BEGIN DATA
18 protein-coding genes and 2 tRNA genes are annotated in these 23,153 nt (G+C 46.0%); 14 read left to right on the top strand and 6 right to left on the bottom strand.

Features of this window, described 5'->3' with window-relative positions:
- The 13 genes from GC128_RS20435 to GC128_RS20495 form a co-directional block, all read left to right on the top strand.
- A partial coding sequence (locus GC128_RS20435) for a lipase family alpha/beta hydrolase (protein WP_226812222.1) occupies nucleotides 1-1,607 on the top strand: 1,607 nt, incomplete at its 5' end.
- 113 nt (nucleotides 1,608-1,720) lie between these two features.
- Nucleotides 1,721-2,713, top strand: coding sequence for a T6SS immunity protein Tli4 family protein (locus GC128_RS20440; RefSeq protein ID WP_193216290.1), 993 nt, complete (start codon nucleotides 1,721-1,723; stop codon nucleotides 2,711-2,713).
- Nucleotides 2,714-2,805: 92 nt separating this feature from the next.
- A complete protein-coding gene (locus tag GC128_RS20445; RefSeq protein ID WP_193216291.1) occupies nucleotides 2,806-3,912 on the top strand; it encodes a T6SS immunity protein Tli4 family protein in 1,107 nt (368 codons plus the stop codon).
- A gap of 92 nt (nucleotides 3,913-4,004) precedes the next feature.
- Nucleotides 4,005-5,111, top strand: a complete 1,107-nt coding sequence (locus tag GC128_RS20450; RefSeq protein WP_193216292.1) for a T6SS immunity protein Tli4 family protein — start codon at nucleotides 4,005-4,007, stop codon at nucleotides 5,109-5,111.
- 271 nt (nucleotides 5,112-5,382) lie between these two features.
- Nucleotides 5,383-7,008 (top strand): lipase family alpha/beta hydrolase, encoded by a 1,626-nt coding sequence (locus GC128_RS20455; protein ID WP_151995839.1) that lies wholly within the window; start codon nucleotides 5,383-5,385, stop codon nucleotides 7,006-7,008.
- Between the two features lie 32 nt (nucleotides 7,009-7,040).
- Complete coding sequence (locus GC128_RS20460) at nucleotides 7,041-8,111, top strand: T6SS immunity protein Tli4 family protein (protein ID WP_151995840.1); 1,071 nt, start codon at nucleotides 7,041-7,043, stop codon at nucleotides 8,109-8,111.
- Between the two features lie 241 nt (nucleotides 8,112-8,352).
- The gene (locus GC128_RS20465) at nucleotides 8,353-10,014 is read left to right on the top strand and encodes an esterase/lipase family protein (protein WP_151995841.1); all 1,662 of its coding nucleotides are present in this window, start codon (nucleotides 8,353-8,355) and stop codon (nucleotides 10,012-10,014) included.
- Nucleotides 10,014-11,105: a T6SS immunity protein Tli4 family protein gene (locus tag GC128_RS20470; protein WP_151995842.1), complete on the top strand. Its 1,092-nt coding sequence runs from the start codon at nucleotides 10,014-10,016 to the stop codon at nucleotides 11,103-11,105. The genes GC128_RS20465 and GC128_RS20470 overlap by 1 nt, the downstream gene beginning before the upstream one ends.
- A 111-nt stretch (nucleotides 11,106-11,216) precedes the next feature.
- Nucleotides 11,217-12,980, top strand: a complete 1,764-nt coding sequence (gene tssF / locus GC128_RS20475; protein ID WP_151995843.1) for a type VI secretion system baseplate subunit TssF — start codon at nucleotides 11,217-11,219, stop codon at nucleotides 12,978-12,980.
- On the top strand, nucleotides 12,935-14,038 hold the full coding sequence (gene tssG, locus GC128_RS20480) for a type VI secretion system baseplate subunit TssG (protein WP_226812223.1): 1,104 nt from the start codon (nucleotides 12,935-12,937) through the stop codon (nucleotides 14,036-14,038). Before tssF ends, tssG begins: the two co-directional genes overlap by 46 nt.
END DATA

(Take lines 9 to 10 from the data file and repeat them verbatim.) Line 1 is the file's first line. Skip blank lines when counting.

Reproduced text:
- A gap of 92 nt (nucleotides 3,913-4,004) precedes the next feature.
- Nucleotides 4,005-5,111, top strand: a complete 1,107-nt coding sequence (locus tag GC128_RS20450; RefSeq protein WP_193216292.1) for a T6SS immunity protein Tli4 family protein — start codon at nucleotides 4,005-4,007, stop codon at nucleotides 5,109-5,111.